Last year I wrote that Intellectual Ventures is a kind of reductio ad absurdum of our flawed patent system. It’s a firm that literally does nothing useful, its only business is the acquisition and licensing of patents. Not only does it have no intention of commercializing the technologies it “invents,” its business model is based on minimizing the amount of research performed per patent obtained. In Malcolm Gladwell’s brilliant (if inadvertent) exposé of IV, he describes how IV hires smart people to participate in brainstorming sessions and then has patent lawyers immediately file patent applications for every idea that comes up during the discussion, without bothering to actually implement any of them, or even devoting much effort to verifying that they actually work. IV then approaches firms that are doing the hard work of implementing “their” ideas and demands a cut of their profits.
Myhrvold’s firm illustrates in a way that no law review article could the extent to which the patent system punishes firms that actually produce useful products. Firms whose business models involve actual innovation have to show restraint in exploiting their patent portfolios. If they don’t, there’s a high probability that some of their adversaries will countersue and both firms will be dragged into a legal quagmire. But if litigation is your only business, then you’re not vulnerable to retaliatory infringement lawsuits, so you can exploit your patent portfolio much more aggressively. Many small “patent troll” firms have exploited this flaw in the past, but Myhrvold is the first person to recognize that it can be exploited in a systematic, large-scale fashion.
Until recently, one of the few points Myhrvold could make in his own favor is that he hadn’t started suing firms that declined to license his patent portfolio. I say “until recently” because we’re now learning that the lawsuits have started. IV has begun selling off chunks of its patent portfolio to people like Raymond Niro with well-deserved reputations for being “patent trolls.” Threatening to sell patents to a third party who will sue you is more subtle than threatening to sue you directly, but the threat is just as potent. Myhrvold’s “sales pitch” to prospective licensees just got a lot more convincing.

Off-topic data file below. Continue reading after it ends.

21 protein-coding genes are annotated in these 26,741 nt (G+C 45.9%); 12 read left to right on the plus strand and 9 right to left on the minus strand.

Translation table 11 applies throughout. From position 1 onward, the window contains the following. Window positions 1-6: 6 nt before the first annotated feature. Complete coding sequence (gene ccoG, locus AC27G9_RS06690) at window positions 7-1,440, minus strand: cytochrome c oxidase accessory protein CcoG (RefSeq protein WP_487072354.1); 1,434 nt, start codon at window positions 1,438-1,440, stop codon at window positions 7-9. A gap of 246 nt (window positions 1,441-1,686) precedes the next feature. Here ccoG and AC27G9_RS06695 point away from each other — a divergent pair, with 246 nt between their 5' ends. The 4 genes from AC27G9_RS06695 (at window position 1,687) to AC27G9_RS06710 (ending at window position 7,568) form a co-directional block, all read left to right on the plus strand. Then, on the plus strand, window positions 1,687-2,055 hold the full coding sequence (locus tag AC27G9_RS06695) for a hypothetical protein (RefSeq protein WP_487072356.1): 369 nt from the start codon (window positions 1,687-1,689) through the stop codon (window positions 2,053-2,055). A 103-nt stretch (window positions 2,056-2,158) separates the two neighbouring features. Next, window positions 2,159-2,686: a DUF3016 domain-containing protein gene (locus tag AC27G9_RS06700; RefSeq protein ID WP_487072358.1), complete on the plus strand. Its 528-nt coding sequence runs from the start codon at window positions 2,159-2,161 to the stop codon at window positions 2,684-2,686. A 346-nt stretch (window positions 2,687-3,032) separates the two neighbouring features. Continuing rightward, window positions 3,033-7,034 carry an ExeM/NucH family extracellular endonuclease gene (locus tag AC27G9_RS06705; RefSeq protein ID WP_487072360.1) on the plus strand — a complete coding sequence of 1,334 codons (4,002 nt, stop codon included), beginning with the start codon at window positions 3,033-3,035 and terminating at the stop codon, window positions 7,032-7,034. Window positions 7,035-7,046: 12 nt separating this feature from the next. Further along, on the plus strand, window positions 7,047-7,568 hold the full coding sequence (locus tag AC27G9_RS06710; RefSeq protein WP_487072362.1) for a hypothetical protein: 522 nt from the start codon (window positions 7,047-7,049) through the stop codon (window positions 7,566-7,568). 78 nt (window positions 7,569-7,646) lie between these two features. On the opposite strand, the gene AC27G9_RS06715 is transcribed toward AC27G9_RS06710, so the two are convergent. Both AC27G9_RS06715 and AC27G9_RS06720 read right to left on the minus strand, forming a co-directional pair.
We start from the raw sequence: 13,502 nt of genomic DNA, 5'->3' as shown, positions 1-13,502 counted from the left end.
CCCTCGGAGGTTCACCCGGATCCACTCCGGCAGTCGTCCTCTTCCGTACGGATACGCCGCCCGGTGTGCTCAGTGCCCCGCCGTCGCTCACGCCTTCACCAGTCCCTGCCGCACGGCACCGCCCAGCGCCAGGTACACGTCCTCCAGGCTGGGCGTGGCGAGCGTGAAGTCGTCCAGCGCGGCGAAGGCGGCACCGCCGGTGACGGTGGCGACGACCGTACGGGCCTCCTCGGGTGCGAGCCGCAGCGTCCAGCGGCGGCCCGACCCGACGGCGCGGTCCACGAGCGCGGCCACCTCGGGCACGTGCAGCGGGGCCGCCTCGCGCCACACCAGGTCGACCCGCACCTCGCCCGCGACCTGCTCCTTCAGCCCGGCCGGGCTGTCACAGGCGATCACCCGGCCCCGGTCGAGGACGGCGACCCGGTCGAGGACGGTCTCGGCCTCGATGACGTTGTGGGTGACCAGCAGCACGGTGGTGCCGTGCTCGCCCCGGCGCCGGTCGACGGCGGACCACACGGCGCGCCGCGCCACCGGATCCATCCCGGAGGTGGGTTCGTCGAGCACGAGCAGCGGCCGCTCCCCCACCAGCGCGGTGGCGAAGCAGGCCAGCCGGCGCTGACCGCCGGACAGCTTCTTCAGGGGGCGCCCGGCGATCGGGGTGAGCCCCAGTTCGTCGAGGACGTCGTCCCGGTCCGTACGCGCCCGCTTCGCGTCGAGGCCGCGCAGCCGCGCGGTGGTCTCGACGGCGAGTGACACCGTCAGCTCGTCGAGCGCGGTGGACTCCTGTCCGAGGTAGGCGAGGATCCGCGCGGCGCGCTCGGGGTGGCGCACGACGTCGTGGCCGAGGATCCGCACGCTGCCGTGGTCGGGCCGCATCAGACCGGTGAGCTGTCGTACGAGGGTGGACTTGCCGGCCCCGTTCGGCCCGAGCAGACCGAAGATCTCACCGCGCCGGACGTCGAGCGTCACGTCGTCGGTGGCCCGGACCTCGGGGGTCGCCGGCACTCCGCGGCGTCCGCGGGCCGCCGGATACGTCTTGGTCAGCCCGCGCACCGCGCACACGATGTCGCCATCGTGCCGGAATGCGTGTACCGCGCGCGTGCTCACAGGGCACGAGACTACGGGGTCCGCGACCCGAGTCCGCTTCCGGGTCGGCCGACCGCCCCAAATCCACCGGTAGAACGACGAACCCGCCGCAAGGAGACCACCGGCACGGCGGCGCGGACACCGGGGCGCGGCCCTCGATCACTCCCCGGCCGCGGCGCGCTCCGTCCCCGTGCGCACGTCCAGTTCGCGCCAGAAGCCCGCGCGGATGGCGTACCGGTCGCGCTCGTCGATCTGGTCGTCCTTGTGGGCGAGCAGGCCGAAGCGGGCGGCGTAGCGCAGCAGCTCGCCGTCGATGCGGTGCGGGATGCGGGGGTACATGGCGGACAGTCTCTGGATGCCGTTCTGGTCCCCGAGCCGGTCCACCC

The fundamental question we should be asking about this business strategy is how it benefits anyone other than Myhrvold and the patent bar. Remember that the standard policy argument for patents is that they incentivize beneficial research and development. Yet IV’s business model is based on the opposite premise: produce no innovative products, spend minimal amounts on research and development, and make a profit by compelling firms that are producing products and investing in R&D to pay up. Not only does this enrich Myhrvold at everyone else’s expense, but it also reduces the incentive to innovate, because anyone who produces an innovative product is forced to share his profits with Intellectual Ventures. Patents are supposed to make innovation more profitable. Myhrvold is using the patent system in a way that does just the opposite. In thinking about how to reform the patent system, a good yardstick would be to look for policy changes that would tend to put Myhrvold and his firm out of business.